“We abuse land because we regard it as a commodity belonging to us. When we see land as a community to which we belong, we may begin to use it with love and respect.” 
-Aldo Leopold, American author, scientist, ecologist, forester, and conservationist

For over 30 years, the Texas Land Conservancy has been working with ranchers, farmers, and other landowners to protect their family lands through a variety of techniques designed to carry out their wishes. Our three main strategies are:

Conservation Easement Donation: A conservation easement is a legal agreement conveyed by a landowner that restricts certain future uses of a piece of property. The purpose of the easement is to ensure that the property will be managed to protect natural features, historic sites, scenery, traditional land uses, or other values. The goal of most conservation easements is to make sure that the current uses and condition of a piece of land are not greatly altered in the future. Conservation easements are usually donated to TLC, though in rare cases, an easement may be purchased from a landowner. TLC is responsible for visiting the property annually to make sure that the terms of the easement are followed. We also support the landowner by providing expertise or assisting with management activities on the property. Donating a conservation easement often qualifies the landowner for significant tax benefits. This is the most common method of land conservation for TLC; over 80,000 acres of our protected land came from easement donations. Learn more.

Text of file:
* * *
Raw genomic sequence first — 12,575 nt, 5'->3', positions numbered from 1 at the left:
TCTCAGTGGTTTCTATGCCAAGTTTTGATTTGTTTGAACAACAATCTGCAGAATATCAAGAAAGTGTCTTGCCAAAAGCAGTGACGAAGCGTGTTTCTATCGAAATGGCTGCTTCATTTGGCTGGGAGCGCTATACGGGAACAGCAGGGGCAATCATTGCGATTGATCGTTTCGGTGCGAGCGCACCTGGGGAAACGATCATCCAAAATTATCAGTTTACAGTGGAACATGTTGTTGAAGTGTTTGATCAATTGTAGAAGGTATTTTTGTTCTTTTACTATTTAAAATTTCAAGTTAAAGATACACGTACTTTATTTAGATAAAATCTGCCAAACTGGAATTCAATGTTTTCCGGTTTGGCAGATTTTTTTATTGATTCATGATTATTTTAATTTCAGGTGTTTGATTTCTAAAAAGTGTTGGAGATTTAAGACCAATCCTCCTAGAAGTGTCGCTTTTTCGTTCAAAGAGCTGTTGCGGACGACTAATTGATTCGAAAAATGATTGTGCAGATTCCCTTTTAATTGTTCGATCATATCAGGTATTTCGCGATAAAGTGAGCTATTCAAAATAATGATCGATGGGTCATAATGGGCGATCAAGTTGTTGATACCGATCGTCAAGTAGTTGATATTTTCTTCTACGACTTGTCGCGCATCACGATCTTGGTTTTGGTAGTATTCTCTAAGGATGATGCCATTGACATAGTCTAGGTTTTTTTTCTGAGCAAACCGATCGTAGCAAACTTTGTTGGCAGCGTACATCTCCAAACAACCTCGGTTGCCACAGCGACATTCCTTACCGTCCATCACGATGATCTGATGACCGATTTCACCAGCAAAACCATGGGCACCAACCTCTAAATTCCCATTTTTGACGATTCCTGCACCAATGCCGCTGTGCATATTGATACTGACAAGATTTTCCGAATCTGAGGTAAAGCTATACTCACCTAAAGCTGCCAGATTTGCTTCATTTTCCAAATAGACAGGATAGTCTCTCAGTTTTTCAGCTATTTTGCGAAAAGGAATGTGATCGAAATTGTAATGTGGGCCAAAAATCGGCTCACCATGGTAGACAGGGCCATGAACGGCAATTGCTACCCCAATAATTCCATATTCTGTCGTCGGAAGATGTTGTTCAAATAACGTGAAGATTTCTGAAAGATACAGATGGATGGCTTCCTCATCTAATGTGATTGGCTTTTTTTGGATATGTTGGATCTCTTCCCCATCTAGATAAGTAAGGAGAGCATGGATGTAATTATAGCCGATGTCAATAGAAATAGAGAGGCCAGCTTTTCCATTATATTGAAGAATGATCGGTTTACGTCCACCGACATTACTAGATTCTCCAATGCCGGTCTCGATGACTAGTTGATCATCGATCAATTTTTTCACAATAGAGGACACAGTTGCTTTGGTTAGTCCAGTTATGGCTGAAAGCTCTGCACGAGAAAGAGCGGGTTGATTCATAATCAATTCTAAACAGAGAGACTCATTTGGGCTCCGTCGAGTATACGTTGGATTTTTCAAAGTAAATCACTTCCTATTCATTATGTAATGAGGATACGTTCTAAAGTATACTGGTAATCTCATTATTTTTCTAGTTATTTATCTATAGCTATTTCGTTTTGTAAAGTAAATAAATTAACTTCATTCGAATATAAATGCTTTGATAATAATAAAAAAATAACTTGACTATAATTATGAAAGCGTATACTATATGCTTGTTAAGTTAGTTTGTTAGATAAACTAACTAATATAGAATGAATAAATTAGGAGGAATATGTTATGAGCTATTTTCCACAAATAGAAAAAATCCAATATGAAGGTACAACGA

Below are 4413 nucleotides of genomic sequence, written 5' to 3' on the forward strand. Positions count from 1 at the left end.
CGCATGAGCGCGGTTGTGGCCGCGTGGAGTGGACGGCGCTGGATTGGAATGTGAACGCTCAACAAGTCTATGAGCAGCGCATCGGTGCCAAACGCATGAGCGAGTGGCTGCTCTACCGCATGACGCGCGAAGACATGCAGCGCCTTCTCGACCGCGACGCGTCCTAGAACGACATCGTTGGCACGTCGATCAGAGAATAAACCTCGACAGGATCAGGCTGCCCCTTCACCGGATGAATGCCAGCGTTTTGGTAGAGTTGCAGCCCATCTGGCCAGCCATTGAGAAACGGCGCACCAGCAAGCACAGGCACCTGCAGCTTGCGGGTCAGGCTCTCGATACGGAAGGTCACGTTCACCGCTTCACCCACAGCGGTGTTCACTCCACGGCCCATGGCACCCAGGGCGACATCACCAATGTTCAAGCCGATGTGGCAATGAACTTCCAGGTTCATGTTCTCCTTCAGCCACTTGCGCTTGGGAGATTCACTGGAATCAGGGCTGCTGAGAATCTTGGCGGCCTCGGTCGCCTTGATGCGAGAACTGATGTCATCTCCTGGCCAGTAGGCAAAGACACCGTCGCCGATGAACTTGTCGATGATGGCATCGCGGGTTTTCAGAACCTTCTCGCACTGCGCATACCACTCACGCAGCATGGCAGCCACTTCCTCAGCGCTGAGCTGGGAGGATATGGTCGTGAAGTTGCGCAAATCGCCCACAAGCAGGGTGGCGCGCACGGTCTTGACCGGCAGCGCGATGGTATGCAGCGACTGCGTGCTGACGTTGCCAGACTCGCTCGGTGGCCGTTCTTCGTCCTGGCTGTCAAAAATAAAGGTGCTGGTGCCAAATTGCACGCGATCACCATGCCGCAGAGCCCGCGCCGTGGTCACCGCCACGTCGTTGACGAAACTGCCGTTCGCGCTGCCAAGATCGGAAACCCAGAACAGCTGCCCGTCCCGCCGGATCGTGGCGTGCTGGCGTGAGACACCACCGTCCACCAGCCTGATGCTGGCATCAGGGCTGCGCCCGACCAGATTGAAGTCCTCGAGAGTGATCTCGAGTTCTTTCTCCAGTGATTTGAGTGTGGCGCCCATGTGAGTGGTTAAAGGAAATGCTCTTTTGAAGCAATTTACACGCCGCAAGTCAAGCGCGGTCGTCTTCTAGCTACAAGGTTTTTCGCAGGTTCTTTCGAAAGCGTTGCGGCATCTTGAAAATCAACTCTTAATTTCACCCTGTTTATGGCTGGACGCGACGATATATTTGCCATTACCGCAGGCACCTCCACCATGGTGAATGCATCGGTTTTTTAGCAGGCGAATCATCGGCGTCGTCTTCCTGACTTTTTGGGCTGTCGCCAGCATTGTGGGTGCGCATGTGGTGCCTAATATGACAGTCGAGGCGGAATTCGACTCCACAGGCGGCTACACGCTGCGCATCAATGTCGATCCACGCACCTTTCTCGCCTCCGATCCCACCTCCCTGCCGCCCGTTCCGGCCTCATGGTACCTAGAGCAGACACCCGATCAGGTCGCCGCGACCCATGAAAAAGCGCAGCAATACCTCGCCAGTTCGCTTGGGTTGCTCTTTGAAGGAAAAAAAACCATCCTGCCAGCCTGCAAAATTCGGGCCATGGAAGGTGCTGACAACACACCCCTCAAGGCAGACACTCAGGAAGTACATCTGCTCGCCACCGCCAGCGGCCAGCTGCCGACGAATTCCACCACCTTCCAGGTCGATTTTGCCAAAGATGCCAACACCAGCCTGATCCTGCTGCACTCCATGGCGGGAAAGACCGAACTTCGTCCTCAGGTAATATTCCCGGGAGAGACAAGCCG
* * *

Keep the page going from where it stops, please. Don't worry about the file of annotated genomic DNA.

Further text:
Fee Simple Donation: A fee simple donation is the transfer of a property by deeding it directly to a charitable organization for conservation or other purposes. As a charitable organization, TLC may accept gifts of property in fee simple. More than twenty landowners have donated property to TLC. Donations of property to a land trust such as TLC are typically tax-deductible.

Purchase: TLC has purchased a few of its fee simple properties with funds from special-purpose campaigns or general donations. Tracts of land purchased by TLC must be places of unusual significance for water features, wildlife, or native plants. This is not a common method of conservation because of the increasing costs of land due to development pressure.

We invite you to explore and learn about the work that we do; please This email address is being protected from spambots. You need JavaScript enabled to view it. with any questions, comments, concerns or referrals.